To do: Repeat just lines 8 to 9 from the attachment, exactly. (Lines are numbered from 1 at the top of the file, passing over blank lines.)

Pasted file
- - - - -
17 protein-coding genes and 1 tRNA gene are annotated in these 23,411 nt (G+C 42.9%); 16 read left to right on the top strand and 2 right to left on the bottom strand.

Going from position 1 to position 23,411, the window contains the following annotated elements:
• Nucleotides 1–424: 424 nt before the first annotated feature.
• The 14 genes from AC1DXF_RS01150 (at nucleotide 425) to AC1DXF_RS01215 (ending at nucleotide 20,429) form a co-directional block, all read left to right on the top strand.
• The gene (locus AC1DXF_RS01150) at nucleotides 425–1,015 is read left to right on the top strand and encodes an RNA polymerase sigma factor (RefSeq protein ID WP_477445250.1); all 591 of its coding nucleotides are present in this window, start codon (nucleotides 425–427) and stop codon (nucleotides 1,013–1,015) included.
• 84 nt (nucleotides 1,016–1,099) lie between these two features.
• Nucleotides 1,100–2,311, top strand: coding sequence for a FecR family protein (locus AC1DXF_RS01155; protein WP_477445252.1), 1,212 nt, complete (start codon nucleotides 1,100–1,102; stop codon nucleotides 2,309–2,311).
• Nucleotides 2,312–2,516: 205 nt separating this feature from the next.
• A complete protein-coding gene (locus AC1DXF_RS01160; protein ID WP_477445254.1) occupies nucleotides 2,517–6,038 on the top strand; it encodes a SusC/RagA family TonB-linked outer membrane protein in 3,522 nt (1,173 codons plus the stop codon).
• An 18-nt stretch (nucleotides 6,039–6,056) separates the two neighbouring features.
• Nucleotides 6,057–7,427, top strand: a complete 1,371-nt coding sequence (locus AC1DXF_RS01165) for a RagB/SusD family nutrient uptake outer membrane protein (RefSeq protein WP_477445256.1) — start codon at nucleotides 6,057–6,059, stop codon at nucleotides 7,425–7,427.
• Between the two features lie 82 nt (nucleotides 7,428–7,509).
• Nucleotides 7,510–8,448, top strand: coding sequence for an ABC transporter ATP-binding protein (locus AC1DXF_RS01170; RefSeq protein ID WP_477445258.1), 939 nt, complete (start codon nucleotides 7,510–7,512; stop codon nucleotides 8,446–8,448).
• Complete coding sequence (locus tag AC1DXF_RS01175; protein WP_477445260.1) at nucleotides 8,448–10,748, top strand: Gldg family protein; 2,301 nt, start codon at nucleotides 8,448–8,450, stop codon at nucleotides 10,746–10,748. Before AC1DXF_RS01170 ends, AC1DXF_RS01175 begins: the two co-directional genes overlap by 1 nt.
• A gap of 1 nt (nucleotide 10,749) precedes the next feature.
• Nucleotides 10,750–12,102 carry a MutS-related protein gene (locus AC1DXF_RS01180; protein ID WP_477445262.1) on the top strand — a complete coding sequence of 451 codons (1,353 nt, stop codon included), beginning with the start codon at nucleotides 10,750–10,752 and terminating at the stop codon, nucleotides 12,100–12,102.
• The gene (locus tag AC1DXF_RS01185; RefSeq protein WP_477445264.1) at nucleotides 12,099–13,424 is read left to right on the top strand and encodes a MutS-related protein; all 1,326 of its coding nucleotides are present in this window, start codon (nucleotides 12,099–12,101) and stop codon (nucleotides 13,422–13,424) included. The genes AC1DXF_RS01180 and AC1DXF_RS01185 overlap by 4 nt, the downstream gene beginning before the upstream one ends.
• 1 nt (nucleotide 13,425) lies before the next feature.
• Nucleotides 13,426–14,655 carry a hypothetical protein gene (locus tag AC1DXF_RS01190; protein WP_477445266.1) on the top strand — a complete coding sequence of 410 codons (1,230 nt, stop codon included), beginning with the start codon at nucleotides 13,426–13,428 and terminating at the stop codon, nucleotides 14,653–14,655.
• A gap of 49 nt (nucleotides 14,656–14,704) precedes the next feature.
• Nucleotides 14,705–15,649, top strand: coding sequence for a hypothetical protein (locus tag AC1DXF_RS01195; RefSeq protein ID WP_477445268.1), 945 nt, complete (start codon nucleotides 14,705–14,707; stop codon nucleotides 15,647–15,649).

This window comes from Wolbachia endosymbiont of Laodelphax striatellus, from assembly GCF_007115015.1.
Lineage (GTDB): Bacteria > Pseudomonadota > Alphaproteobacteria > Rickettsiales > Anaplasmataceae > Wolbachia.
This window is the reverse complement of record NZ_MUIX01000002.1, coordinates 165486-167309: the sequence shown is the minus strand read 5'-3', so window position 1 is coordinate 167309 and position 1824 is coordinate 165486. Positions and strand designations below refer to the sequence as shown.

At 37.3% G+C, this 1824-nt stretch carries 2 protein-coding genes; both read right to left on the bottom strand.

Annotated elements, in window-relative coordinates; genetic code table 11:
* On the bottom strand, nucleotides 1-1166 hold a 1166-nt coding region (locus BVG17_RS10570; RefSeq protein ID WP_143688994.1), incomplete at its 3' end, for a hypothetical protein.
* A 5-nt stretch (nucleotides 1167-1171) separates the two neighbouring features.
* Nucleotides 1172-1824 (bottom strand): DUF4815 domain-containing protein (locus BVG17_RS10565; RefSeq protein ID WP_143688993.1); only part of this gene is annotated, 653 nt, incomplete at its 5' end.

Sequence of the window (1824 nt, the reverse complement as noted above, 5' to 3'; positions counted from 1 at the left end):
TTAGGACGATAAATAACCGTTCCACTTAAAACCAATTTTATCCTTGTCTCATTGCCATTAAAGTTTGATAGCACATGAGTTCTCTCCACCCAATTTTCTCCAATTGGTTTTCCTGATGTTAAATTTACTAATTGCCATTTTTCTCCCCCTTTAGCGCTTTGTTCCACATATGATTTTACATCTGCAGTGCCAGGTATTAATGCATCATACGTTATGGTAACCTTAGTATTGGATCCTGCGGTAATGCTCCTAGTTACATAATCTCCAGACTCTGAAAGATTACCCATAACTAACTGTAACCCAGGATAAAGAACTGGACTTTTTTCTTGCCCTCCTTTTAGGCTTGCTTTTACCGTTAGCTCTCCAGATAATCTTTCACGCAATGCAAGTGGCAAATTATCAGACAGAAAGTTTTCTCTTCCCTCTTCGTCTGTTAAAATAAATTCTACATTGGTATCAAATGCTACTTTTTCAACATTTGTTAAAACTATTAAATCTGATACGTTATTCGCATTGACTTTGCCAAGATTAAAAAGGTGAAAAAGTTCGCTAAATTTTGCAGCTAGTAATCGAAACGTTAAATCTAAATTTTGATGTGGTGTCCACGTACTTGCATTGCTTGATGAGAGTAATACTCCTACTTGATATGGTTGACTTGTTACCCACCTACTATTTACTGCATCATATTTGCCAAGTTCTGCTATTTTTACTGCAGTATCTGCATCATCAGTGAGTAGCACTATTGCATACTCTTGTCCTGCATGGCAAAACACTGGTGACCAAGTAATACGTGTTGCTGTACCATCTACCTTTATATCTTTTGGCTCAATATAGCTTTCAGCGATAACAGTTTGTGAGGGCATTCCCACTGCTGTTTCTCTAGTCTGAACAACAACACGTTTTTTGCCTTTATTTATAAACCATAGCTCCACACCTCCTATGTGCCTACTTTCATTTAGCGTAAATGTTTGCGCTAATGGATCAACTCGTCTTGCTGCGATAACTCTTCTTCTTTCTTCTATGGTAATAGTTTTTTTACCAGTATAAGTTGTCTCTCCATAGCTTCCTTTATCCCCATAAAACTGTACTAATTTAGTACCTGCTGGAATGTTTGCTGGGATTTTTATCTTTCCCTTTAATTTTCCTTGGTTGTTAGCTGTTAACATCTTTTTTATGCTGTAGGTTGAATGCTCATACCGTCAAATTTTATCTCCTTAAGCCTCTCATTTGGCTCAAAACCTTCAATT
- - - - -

• Nucleotides 2,312–2,516: 205 nt separating this feature from the next.
• A complete protein-coding gene (locus AC1DXF_RS01160; protein ID WP_477445254.1) occupies nucleotides 2,517–6,038 on the top strand; it encodes a SusC/RagA family TonB-linked outer membrane protein in 3,522 nt (1,173 codons plus the stop codon).